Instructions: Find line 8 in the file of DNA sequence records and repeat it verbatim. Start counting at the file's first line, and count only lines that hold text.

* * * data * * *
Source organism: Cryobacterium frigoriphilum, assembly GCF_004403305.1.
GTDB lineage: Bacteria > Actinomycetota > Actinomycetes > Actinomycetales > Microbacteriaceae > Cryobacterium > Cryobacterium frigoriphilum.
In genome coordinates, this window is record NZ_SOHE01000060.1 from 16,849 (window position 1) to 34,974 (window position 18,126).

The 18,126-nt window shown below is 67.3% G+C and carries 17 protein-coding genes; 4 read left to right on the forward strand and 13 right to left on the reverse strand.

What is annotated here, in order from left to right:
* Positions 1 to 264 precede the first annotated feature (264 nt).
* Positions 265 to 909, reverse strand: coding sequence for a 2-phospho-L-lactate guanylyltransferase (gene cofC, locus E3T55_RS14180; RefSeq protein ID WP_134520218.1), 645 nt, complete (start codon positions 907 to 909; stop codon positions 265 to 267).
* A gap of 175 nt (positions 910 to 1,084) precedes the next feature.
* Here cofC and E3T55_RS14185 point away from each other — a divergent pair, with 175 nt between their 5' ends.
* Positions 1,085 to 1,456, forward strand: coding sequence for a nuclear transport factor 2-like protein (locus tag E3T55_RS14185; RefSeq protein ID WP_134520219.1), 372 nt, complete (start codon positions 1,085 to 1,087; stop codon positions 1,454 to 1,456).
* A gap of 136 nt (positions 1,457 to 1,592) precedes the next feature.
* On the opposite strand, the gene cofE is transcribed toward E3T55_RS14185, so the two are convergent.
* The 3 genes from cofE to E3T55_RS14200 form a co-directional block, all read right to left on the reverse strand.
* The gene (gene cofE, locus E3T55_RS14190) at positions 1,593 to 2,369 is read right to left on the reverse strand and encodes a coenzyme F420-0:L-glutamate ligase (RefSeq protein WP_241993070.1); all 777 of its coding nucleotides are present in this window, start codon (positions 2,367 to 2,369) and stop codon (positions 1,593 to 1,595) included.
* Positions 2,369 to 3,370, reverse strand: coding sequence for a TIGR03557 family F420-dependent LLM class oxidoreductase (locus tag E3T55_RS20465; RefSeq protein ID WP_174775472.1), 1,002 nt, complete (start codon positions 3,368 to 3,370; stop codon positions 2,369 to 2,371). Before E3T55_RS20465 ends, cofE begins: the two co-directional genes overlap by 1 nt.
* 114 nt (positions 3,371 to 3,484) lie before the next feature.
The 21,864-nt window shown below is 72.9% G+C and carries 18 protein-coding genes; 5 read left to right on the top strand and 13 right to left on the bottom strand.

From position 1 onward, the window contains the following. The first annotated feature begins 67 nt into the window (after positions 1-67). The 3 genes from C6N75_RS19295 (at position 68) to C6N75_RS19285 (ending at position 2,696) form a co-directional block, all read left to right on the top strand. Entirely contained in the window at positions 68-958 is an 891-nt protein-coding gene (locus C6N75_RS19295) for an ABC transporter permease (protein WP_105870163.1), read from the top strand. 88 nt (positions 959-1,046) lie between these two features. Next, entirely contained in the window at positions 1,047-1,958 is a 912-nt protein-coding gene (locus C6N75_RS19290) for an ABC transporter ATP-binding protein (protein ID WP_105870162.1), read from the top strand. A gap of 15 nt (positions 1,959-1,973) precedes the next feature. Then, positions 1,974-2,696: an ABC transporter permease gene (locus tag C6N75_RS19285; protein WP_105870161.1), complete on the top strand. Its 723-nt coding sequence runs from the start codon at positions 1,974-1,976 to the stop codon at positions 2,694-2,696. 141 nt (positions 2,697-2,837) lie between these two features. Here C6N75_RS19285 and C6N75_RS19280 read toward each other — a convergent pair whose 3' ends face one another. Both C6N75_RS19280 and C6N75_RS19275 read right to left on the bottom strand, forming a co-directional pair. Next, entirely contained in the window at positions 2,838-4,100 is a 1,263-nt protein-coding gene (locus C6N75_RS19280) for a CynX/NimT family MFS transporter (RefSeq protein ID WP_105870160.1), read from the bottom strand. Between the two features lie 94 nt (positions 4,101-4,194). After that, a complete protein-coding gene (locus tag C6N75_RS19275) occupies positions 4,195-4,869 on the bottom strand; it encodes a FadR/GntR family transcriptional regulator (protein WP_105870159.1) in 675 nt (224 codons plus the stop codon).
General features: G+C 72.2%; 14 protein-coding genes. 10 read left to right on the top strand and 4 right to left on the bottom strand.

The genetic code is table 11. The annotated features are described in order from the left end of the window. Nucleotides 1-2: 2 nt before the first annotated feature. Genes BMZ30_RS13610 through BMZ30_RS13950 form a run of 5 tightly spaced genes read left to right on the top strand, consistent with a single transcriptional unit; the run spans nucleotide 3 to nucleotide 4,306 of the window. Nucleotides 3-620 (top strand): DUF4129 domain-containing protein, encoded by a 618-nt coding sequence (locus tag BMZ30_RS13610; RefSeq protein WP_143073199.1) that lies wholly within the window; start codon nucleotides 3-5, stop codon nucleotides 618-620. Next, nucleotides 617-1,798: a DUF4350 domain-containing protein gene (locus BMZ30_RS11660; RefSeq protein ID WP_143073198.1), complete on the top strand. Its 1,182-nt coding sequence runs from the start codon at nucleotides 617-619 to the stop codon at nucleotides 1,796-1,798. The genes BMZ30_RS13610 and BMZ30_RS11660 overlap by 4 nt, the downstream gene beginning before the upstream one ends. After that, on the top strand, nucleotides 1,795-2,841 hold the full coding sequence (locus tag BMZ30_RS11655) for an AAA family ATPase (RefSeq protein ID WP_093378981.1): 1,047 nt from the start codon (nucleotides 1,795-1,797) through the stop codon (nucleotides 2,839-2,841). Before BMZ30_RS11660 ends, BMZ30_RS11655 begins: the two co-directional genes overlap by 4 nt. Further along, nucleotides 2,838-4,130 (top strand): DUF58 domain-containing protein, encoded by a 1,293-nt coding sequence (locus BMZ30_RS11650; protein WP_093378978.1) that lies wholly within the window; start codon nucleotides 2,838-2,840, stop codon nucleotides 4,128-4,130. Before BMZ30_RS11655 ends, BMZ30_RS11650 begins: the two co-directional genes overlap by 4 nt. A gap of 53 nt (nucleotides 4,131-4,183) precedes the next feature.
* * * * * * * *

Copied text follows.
* A gap of 175 nt (positions 910 to 1,084) precedes the next feature.